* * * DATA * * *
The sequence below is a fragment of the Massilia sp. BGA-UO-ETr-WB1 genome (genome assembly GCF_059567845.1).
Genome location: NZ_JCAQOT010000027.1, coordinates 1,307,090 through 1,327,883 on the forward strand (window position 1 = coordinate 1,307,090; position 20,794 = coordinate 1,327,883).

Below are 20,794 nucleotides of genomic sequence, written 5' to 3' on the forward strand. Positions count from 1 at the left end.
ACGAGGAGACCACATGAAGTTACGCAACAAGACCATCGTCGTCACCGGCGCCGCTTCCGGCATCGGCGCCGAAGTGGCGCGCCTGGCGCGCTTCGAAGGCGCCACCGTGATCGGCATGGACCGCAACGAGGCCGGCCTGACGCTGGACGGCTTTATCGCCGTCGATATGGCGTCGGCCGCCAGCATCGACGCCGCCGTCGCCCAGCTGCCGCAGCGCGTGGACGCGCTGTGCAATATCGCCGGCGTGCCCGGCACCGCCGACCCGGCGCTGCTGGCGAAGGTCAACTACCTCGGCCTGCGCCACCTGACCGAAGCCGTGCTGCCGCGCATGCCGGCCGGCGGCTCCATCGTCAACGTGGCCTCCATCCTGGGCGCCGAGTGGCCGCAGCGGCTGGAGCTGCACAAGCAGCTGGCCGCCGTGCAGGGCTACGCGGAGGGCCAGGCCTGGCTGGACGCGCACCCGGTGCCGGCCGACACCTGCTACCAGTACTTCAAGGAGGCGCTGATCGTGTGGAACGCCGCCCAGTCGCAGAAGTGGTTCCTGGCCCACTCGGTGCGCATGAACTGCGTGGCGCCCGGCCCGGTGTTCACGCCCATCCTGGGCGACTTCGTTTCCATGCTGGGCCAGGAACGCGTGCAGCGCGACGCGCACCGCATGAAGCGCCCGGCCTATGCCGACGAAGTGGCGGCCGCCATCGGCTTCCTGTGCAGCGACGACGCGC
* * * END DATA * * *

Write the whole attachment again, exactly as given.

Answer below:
The sequence below is a fragment of the Massilia sp. BGA-UO-ETr-WB1 genome (genome assembly GCF_059567845.1).
Genome location: NZ_JCAQOT010000027.1, coordinates 1,307,090 through 1,327,883 on the forward strand (window position 1 = coordinate 1,307,090; position 20,794 = coordinate 1,327,883).

Below are 20,794 nucleotides of genomic sequence, written 5' to 3' on the forward strand. Positions count from 1 at the left end.
ACGAGGAGACCACATGAAGTTACGCAACAAGACCATCGTCGTCACCGGCGCCGCTTCCGGCATCGGCGCCGAAGTGGCGCGCCTGGCGCGCTTCGAAGGCGCCACCGTGATCGGCATGGACCGCAACGAGGCCGGCCTGACGCTGGACGGCTTTATCGCCGTCGATATGGCGTCGGCCGCCAGCATCGACGCCGCCGTCGCCCAGCTGCCGCAGCGCGTGGACGCGCTGTGCAATATCGCCGGCGTGCCCGGCACCGCCGACCCGGCGCTGCTGGCGAAGGTCAACTACCTCGGCCTGCGCCACCTGACCGAAGCCGTGCTGCCGCGCATGCCGGCCGGCGGCTCCATCGTCAACGTGGCCTCCATCCTGGGCGCCGAGTGGCCGCAGCGGCTGGAGCTGCACAAGCAGCTGGCCGCCGTGCAGGGCTACGCGGAGGGCCAGGCCTGGCTGGACGCGCACCCGGTGCCGGCCGACACCTGCTACCAGTACTTCAAGGAGGCGCTGATCGTGTGGAACGCCGCCCAGTCGCAGAAGTGGTTCCTGGCCCACTCGGTGCGCATGAACTGCGTGGCGCCCGGCCCGGTGTTCACGCCCATCCTGGGCGACTTCGTTTCCATGCTGGGCCAGGAACGCGTGCAGCGCGACGCGCACCGCATGAAGCGCCCGGCCTATGCCGACGAAGTGGCGGCCGCCATCGGCTTCCTGTGCAGCGACGACGCGC